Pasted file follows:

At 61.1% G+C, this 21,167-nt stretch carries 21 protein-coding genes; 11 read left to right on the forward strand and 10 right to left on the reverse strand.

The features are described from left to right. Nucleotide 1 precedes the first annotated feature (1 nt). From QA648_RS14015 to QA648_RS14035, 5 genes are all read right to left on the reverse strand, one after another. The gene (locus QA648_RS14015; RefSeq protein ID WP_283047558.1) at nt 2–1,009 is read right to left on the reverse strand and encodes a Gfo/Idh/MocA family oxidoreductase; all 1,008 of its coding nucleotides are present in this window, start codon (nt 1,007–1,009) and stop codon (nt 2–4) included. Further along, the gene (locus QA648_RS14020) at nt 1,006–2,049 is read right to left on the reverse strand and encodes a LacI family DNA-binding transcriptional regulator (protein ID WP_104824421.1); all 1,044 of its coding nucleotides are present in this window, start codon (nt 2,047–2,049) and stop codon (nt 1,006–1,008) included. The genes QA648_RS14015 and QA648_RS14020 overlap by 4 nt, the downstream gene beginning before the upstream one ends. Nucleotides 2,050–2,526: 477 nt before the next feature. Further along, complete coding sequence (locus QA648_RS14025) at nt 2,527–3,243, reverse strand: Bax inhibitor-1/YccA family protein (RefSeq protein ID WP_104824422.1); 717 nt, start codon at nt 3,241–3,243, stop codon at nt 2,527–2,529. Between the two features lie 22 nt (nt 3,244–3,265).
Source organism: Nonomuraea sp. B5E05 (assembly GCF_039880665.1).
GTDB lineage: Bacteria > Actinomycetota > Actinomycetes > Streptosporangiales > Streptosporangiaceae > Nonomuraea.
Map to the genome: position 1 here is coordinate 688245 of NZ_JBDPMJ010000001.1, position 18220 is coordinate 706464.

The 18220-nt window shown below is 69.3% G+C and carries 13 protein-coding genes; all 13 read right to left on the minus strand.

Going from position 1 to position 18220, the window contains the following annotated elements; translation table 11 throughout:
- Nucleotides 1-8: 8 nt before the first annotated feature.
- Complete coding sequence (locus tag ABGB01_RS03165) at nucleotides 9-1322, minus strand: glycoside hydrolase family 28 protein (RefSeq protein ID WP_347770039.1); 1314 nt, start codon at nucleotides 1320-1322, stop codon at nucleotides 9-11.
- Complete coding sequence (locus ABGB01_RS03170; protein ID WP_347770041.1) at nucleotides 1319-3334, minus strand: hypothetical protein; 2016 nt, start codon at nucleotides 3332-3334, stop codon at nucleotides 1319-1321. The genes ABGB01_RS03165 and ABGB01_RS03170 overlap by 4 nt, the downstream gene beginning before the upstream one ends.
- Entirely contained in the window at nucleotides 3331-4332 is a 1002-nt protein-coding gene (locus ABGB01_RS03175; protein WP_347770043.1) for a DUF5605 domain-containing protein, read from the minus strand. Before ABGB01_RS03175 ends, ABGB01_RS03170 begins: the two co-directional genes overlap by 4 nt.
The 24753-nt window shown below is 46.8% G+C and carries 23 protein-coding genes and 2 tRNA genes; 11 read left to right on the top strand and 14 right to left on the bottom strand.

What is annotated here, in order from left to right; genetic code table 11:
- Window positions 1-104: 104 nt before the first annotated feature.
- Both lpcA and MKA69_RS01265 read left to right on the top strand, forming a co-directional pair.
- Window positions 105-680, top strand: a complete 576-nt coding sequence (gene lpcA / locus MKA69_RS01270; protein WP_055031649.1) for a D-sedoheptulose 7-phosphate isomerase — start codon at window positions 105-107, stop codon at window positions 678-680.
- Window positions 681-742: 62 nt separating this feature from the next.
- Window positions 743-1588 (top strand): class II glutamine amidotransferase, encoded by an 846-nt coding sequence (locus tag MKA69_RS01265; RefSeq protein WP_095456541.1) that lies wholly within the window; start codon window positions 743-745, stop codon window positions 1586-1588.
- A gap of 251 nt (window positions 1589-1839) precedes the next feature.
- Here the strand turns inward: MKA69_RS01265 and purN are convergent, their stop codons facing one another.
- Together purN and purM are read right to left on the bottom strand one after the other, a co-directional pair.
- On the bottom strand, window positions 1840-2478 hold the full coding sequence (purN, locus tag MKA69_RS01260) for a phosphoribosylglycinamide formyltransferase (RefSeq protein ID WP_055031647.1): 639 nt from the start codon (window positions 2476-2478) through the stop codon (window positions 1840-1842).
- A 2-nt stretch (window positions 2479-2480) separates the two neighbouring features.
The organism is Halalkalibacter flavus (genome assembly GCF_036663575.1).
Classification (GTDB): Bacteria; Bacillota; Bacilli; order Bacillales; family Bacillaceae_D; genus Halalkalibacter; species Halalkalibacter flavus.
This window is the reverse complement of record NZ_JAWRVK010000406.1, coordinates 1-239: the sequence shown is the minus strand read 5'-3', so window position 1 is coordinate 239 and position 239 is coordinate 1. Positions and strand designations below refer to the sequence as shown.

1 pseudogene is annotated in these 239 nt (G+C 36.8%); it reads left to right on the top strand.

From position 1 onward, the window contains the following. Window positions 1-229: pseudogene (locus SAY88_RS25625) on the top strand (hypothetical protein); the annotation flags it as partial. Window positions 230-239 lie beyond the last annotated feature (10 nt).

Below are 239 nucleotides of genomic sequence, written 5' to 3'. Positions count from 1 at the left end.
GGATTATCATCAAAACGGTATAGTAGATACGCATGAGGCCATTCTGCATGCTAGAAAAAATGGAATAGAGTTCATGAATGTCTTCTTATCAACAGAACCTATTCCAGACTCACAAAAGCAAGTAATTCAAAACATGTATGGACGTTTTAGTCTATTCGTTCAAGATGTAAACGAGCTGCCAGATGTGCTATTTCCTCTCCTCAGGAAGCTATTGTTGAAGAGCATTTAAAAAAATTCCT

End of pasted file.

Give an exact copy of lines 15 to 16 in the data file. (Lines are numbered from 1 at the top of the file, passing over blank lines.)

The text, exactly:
- Both lpcA and MKA69_RS01265 read left to right on the top strand, forming a co-directional pair.
- Window positions 105-680, top strand: a complete 576-nt coding sequence (gene lpcA / locus MKA69_RS01270; protein WP_055031649.1) for a D-sedoheptulose 7-phosphate isomerase — start codon at window positions 105-107, stop codon at window positions 678-680.